Some time ago I added info(files) that must be private. Removing from the project is not problem, but I also need to remove it from git history.

I use Git and Github (private account).

Note: On this thread something similar is shown, but here is an old file that was added to a feature branch, that branch merged to a development branch and finally merged to master, since this, a lot of changes was done. So it's not the same and what is needed is to change the history, and hide that files for privacy.


I have found this answer and it helped:

git filter-branch --index-filter "git rm -rf --cached --ignore-unmatch path_to_file" HEAD

Found it here https://myopswork.com/how-remove-files-completely-from-git-repository-history-47ed3e0c4c35

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    Warning: This creates a ton of commits and causes divergence. You probably have to force push after, but I was too scared. – sudo Aug 27 '19 at 5:54
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    Seconding what @sudo said but this did work for my fresh branch that I accidentally committed .env to. Quick and to the point solution. – Joe Scotto Apr 10 '20 at 20:16
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    Indeed, a simple force push works! I was also scared but backed everything up. – wutBruh Jul 4 '20 at 17:09
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    You can also specify a range of commits as the last argument. If the commit in question was recent, do <previous_hash>..HEAD and save some time. – Victor Sergienko Nov 24 '20 at 0:53
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    after this it works only for me git push --force – Sebastian Schmal Jan 4 at 16:43

If you have recently committed that file, or if that file has changed in one or two commits, then I'd suggest you use rebase and cherrypick to remove that particular commit.

Otherwise, you'd have to rewrite the entire history.

git filter-branch --tree-filter 'rm -f <path_to_file>' HEAD

When you are satisfied with the changes and have duly ensured that everything seems fine, you need to update all remote branches -

git push origin --force --all

Note:- It's a complex operation, and you must be aware of what you are doing. First try doing it on a demo repository to see how it works. You also need to let other developers know about it, such that they don't make any change in the mean time.

  • after rewrite the entire history, for keep the changes to repository (github) what must be done? – Marcos R. Guevara May 3 '17 at 14:30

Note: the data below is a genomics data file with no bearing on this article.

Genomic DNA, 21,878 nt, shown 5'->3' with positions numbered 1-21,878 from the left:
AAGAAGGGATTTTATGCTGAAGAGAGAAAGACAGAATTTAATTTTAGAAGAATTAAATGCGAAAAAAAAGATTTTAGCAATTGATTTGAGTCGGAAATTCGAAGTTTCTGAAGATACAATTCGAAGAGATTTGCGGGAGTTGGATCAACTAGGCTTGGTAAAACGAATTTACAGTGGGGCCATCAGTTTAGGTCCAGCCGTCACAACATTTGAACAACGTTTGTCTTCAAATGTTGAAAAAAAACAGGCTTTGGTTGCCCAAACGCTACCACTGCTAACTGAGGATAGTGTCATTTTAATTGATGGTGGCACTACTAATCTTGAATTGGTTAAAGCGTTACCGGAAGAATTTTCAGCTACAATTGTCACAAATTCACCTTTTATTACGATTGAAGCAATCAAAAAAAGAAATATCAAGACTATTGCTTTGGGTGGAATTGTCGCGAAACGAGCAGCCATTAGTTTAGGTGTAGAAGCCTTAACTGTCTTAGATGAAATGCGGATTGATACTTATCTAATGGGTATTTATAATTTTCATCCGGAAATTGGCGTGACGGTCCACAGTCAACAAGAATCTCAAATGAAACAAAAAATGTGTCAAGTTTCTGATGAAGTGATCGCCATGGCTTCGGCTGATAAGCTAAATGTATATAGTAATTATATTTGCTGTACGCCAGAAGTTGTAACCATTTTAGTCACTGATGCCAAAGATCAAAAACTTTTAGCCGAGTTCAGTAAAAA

• thank you, i will wait for do it, and try it with a demo repository, i will update with all was done here. – Marcos R. Guevara May 3 '17 at 14:49
  • By mistake, I forgot to add --all. Now it says everything up-to-date whenever I rerun push with both the arguments. And the file is not removed from other branches. What should I do now? – Reeshabh Ranjan Jun 29 '19 at 11:14
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    Why does your suggestion use --tree-filter rather than --index-filter like in @PetroFranko's answer? – einpoklum Jun 24 '20 at 13:10
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    holy crap, it worked! I mean it was really really simple. I've done it the hard way before, but this was much easier. Tip: the path needs to be relative. – Antebios May 8 at 3:07


git recommends to use the third-party add-on git-filter-repo (when git filter-branch command is executed). There is a long list of why it is better than any other alternatives (https://github.com/newren/git-filter-repo#why-filter-repo-instead-of-other-alternatives), my experience is that it is very simple and very fast.

This command removes the file from all commits in all branches:

git filter-repo --path <path to the file or directory> --invert-paths

Multiple paths can be specified by using multiple --path parameters. You can find detailed documentation here: https://www.mankier.com/1/git-filter-repo

  • remove the file and rewrite history from the commit you done with the removed file(this will create new commit hash from the file you commited):

    git filter-branch --force --index-filter 'git rm --cached --ignore-unmatch PATH-TO-YOUR-FILE-WITH-SENSITIVE-DATA' --prune-empty --tag-name-filter cat -- --all

  • now force push the repo:

    git push origin --force --all

  • now tell your collaborators to rebase.


I read this GitHub article, which led me to the following command (similar to the accepted answer, but a bit more robust):

git filter-branch --force --index-filter "git rm --cached --ignore-unmatch PATH-TO-YOUR-FILE-WITH-SENSITIVE-DATA" --prune-empty --tag-name-filter cat -- --all
  • It works better than accepted answer but It also deletes file in locale. Take copy of it before this if you don't want to waste time for rewrite. – Kaepxer Jul 19 at 22:27

Using the bfg repo-cleaner package is another viable alternative to git-filter-branch. Apparently, it is also faster...

  • First of all, add it to your .gitignore file and don't forget to commit the file :-)

  • You can use this site: http://gitignore.io to generate the .gitignore for you and add the required path to your binary files/folder(s)

  • Once you added the file to .gitignore you can remove the "old" binary file with BFG.

#How to remove big files from the repository

You can use git filter-branch or BFG. https://rtyley.github.io/bfg-repo-cleaner/

###BFG Repo-Cleaner an alternative to git-filter-branch.

The BFG is a simpler, faster alternative to git-filter-branch for cleansing bad data out of your Git repository history:

*** Removing Crazy Big Files***

  • Removing Passwords, Credentials & other Private data

Examples (from the official site)

In all these examples bfg is an alias for java -jar bfg.jar.

# Delete all files named 'id_rsa' or 'id_dsa' :
bfg --delete-files id_{dsa,rsa}  my-repo.git

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